Paris, Exxon & Energy Innovation


A libertarian friend of mine recently told me not to worry about President Trump’s rejection of the Paris Agreement, and disdain for environmental policy in general.

“If innovation in renewables can survive competition in a free market, then it’s far likelier to be successful,” she said. “The government shouldn’t be in the business of picking winners, anyway.”

I agree, sort of.

Renewable energy’s replacement of fossil and nuclear fuels is a question of when, not if. Solar and wind are often already price competitive with traditional sources, and such power stations can be built faster, and operated more economically, too.

An Internet of Energy is emerging, linking energy production with both users and storage, enabled by cloud connectivity and informed by data that erases many of the inefficiencies that were once inherent in generating electricity.

Energy innovation is a subset of a broader trend toward sustainable business practices, which are not only more efficient than the wasteful practices they replace, but less vulnerable to disruption or unforeseen costs. This evolution is is unstoppable too, if only because it makes economic sense.

Every power plant (or device) dependent on fossil fuels is at risk of political upheaval, market and currency swings, and assorted explosions and spills.

A cloudy day over the solar power plant? There’s an app for that, and electricity from a nearby wind farm is ready to recharge those smartphones.

I see two places where libertarian theology doesn’t work when it comes to energy, though.

First, the market for energy has never been “free”

The American government has been underwriting oil exploration for over a century, and these days it’s worth over $4 billion annually. Laws were passed late last century to hold oil companies responsible for spills, but there’s no accounting for all of the indirect costs they impose on the world (air quality, for starters, or wars).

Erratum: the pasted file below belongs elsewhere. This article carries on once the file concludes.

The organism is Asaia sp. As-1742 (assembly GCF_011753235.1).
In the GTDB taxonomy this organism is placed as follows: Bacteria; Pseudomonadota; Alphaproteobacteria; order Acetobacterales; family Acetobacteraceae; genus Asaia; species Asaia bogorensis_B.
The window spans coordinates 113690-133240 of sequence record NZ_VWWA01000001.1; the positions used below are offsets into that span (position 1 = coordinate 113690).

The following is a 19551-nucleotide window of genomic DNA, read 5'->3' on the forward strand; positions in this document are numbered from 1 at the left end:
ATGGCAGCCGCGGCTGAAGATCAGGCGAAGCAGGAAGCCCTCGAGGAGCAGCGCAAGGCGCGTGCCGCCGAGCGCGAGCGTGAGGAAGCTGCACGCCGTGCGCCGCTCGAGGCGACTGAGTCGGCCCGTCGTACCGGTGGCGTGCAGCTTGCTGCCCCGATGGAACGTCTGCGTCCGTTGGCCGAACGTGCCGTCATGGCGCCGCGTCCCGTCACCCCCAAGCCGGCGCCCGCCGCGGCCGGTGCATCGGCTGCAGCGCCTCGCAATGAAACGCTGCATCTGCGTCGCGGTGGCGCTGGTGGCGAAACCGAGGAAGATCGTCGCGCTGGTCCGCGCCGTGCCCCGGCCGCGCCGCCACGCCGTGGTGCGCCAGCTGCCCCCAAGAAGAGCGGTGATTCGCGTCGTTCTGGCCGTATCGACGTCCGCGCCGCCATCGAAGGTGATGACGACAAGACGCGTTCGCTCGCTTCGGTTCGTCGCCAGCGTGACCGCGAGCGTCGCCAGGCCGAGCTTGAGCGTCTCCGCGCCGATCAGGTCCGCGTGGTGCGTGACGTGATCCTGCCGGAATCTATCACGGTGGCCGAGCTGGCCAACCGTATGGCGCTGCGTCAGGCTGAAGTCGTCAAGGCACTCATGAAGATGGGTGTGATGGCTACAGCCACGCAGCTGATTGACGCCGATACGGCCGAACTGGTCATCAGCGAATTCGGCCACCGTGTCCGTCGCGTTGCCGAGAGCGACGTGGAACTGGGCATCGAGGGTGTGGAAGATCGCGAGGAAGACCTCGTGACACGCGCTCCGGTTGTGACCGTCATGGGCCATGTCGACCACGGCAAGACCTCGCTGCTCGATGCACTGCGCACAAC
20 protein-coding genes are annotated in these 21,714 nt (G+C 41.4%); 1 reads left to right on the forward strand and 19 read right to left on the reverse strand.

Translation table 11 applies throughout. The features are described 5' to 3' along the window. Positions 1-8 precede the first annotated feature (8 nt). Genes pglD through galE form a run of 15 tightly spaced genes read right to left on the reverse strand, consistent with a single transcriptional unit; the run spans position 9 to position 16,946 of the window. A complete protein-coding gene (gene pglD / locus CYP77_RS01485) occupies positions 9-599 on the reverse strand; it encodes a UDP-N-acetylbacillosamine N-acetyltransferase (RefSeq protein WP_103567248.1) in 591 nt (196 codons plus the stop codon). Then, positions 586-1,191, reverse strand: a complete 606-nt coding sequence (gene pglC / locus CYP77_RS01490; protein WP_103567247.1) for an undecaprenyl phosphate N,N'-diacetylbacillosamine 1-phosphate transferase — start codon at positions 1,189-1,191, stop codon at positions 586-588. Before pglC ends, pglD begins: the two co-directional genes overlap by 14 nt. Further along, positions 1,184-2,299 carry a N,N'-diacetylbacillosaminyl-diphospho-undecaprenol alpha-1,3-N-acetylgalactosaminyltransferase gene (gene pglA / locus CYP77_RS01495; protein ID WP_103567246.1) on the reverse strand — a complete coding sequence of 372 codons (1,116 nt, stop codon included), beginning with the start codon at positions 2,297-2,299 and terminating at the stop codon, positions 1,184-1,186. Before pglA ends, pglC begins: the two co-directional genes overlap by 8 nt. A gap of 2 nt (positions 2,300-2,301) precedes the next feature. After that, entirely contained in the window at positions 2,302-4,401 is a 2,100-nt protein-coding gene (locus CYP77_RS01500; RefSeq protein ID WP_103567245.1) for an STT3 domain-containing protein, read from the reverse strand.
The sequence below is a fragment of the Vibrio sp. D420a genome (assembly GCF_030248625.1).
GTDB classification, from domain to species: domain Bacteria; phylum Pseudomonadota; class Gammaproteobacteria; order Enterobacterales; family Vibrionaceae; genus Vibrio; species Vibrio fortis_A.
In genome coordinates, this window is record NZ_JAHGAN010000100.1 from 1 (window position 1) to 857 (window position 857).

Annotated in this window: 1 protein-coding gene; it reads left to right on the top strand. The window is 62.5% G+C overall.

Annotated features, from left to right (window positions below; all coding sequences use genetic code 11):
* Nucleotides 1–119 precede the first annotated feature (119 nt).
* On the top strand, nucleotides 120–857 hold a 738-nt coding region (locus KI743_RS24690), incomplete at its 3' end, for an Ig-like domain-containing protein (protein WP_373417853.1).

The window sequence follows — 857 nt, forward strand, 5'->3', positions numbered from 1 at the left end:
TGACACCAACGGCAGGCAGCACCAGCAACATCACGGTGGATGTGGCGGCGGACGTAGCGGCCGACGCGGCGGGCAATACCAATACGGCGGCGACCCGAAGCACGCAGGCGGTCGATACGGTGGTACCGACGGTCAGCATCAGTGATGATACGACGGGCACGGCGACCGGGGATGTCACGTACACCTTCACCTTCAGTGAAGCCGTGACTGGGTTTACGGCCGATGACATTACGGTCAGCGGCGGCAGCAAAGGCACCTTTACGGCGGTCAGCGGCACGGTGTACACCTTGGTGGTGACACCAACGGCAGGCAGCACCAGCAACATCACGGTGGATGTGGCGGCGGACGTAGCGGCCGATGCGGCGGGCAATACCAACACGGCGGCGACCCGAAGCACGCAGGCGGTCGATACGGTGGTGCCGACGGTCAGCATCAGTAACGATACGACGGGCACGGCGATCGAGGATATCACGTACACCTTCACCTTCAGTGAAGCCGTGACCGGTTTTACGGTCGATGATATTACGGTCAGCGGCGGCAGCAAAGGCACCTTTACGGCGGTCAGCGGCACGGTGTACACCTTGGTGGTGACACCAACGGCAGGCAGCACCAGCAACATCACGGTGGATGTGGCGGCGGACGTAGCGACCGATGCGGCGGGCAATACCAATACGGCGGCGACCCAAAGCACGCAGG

It’s helpful that there’ve been recent calls for Exxon Mobil to be more forthcoming on its climate impact measurements, or lack thereof (according to the NY prosecutor’s lawsuit), but we’re a long, long away from markets making truly informed decisions about the real costs of oil.

Ditto for nuclear power; in fact, there’d be no nuclear power in America if the government hadn’t capped company liability for the consequences of a nuclear meltdown way back in 1957. Even natural gas, which is touted as a less-bad “transitional” fossil fuel, benefits from literally dozens of government incentives and programs.

Imagine how much faster we could embrace renewable energy if the US government encouraged its “free” competition as aggressively as it has oil, nuclear, or gas.

Second, no market is moral

Despite witty rebuttals and state-sanctioned ignorance, the costs of climate change can already be seen in:

The marketplace has no mechanism to respond to the underlying cause of these costs.

Instead, it could well prompt innovations to make routing those planes easier, or find more effective methods of keeping bugs off of plants. If the weather gets too hot, some startup may invent a stillsuit that lets us recycle our body moisture like they did in the desert of Arrakis in the sci-fi novel Dune.

The answers we get to challenges posed by climate change 10 or 20 years from now will be very different than they would be if we found them now, and we may discover that trusting only in market-based solutions confuses efficiency with moral outcomes.

How, where, and for how long we live is already being permanently altered, which makes the when of energy innovation more important than anything else.

We’ll innovate renewables and sustainability, but staying in the Paris Agreement, while incentivizing renewables instead of supporting fossil and nuclear fuels, would have helped us do so quicker, and potentially with more broad and satisfying effect.